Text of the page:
The Senate has been working to improve diversity among the ranks of its administrative staff for years. The Senate diversity subcommittee isn’t unprecedented either, as a similar subcommittee was set up in 2011 and tabled a report on the subject in 2012.

Mr. Presseau noted that the statistics included in the Senate report are based on individuals identifying themselves as belonging to a minority group—though that is not the case for gender—and said the numbers might look different if staff were reminded to self-identify.

Sen. Tannas, who also sits on the Senate Aboriginal Peoples Committee, asked whether the Senate could track whether those who identify as aboriginal could be verified as having official status—registered with the government as “status Indians”—as a way to prevent false claims.

“It’s becoming a bit of an urban legend that if you want to get ahead in the civil service that you suddenly identify with your aboriginal roots. And we don’t want that,” he told The Hill Times, adding it seemed unlikely that the Senate would be able to meet that request.

Sen. Tannas also urged the Senate to focus on increasing regional diversity among its staff, suggesting a program to temporarily exchange staff with provincial legislatures, in part to combat the perception out West that the government is run by people from Central Canada.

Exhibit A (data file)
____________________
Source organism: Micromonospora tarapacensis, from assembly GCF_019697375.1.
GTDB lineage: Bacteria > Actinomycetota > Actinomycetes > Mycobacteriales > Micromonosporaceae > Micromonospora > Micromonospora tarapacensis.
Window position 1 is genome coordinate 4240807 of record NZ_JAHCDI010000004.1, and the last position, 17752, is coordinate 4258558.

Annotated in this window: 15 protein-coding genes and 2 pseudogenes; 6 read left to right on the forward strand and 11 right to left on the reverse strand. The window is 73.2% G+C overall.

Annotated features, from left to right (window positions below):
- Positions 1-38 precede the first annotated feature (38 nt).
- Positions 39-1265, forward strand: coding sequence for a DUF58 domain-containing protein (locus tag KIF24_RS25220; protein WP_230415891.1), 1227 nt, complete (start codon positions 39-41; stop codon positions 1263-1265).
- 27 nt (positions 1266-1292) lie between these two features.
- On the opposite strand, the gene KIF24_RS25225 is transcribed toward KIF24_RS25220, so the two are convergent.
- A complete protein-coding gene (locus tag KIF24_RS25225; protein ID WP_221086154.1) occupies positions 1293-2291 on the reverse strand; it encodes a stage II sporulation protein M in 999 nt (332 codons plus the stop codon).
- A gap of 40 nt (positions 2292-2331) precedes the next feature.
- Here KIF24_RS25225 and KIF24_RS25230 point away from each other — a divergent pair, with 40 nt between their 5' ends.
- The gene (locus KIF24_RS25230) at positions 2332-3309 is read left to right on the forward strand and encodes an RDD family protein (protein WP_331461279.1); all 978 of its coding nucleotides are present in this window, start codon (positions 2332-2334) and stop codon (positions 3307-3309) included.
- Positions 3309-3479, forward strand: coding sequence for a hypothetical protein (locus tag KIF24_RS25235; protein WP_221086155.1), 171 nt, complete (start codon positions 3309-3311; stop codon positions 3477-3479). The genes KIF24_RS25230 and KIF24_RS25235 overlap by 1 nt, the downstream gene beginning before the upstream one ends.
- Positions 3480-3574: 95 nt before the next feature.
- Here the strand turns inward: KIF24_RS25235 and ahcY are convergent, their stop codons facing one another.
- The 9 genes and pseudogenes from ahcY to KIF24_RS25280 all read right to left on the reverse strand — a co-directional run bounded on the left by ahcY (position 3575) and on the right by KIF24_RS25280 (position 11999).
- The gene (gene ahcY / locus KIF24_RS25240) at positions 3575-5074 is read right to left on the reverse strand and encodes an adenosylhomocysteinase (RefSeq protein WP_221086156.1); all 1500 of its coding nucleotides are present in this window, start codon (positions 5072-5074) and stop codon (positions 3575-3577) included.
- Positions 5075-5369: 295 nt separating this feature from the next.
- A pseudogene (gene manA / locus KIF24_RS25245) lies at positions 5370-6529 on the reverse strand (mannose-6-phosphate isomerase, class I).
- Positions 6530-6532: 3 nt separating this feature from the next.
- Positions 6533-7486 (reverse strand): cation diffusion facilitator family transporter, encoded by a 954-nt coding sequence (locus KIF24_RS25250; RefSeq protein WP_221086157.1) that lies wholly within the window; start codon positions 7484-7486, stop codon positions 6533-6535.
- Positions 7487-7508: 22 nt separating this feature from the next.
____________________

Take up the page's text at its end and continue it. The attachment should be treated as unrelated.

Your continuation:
“I think it’s important in the national Parliament that we don’t wind up with a perfectly sealed bubble, where everybody involved in the affairs of the country drives no more than an hour to work,” he told The Hill Times.

Senators on the subcommittee also stressed the importance of hiring more veterans to work in the Senate, and finding a way to guard against name-based bias, wherein job applicants are overlooked, consciously or unconsciously, because their name suggests they belong to a minority group.

Sen. Jaffer told The Hill Times she hoped the subcommittee could wrap up its work and put together a report before June.

Source: Senate staff diversity under a microscope – The Hill Times – The Hill Times

Diversity in the Senate – My latest in Policy Options

My latest, analyzing the diversity of Senators. Intro teaser below:

With the large number of Senate appointments made by Prime Minister Justin Trudeau and a more independent role for individual senators, a look at the current level of diversity in the Upper Chamber is timely.

In essence, the Trudeau appointments have made the Senate more diverse in terms of gender, visible minorities, and Indigenous peoples and thus more representative of the people it serves.

However, when viewed from the perspective of education and occupation, there is less diversity: more senators with higher degrees, and more senators with an activist background and less with a business background.

Given the increased independence of senators, the increased ethnic and gender diversity and decreased educational and occupational diversity    may play a role in terms of how the Senate responds to legislation and plays its sober second thought role.

This analysis contrasts the various aspects of diversity between the 43 non-affiliated senators (33 form the Independent Senators Group, of whom 28 were appointed by Prime Minister Trudeau),  and the 41 Conservative and 21 Liberal senators (December 2016).

Source: Diversity in the Senate – Policy Options